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Carys Bray

UK flag (b.1975)

Carys was born in Southport in 1975 and has lived in Utah, Exeter and Bournemouth. The daughter of devout Mormon parents, she developed an early love of fantastical stories and a fascination with angels, gold plates and lost civilisations. Carys has spent huge chunks of her life with her nose in a book. In fact, if it was at all possible, shed probably insert her whole self between the pages like Woody Allens Sidney Kugelmass.

Carys always dreamed of being a writer but at some point during a sleep-deprived, toddler-filled decade she forgot, or she lost her nerve its all a bit of a fog. In 2009 she achieved a BA in Literature from The Open University and in 2010 she completed an MA in Creative Writing at Edge Hill University. She went on to win the MA category of the 2010 Edge Hill Prize and since then she has had stories published in a variety of literary magazines, in print and online. Her debut collection Sweet Home won the Scott prize. A Song for Issy Bradley is her first novel. Carys lives in Southport with her husband and four children.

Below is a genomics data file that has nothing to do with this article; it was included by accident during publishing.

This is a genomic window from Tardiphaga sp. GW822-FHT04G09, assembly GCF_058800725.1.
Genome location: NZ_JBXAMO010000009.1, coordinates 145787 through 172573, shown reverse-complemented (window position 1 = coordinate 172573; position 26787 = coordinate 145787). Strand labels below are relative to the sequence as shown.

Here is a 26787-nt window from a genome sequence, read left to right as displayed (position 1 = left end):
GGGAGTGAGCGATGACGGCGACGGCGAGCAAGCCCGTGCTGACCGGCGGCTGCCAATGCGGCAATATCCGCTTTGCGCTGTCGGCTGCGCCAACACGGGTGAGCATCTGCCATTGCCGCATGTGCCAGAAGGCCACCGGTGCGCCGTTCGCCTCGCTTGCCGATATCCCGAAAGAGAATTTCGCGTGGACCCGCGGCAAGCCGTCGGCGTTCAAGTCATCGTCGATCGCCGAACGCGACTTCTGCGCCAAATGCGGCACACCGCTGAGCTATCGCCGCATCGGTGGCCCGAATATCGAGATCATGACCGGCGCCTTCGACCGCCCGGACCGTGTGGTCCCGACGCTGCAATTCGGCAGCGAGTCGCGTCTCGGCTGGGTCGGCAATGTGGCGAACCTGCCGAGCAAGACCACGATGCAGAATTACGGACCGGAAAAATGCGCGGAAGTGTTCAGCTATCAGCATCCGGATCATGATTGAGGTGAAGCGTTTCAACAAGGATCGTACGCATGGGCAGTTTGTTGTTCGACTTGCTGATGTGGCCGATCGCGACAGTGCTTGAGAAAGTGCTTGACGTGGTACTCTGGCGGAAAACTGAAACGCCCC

Flashmob (2011) (with Mollie Baxter, Carla Scarano D'Antonio, Jane Eagland, Norman Hadley, David Hartley, Benjamin Judge, Clare Kirwan, Kevin McCann and Claire Massey)
   Sweet Home (2012)
   How Much the Heart Can Hold (2016) (with Rowan Hisayo Buchanan, Bernardine Evaristo, Grace McCleen, Donal Ryan, Nikesh Shukla and D W Wilson)
Costa Book Awards Best First Novel nominee (2014) : A Song for Issy Bradley
Desmond Elliott Prize Best Book nominee (2015) : A Song for Issy Bradley

Carys Bray recommends
The A-Z of Everything (2017)
Debbie Johnson
"Funny and poignant - a celebration of life and the enduring power of love."
Lost For Words (2017)
Stephanie Butland
"Loved the unfolding mystery."
See What I Have Done (2017)
Sarah Schmidt
"Vivid, sultry and engrossing."
All the Good Things (2017)
Clare Fisher
"Compassionate and beautifully written."
Shelter (2017)
Sarah Franklin
"Tender and illuminating."
The Woodcock (2021)
Richard Smyth
"Beautifully written – I could almost taste the salt."

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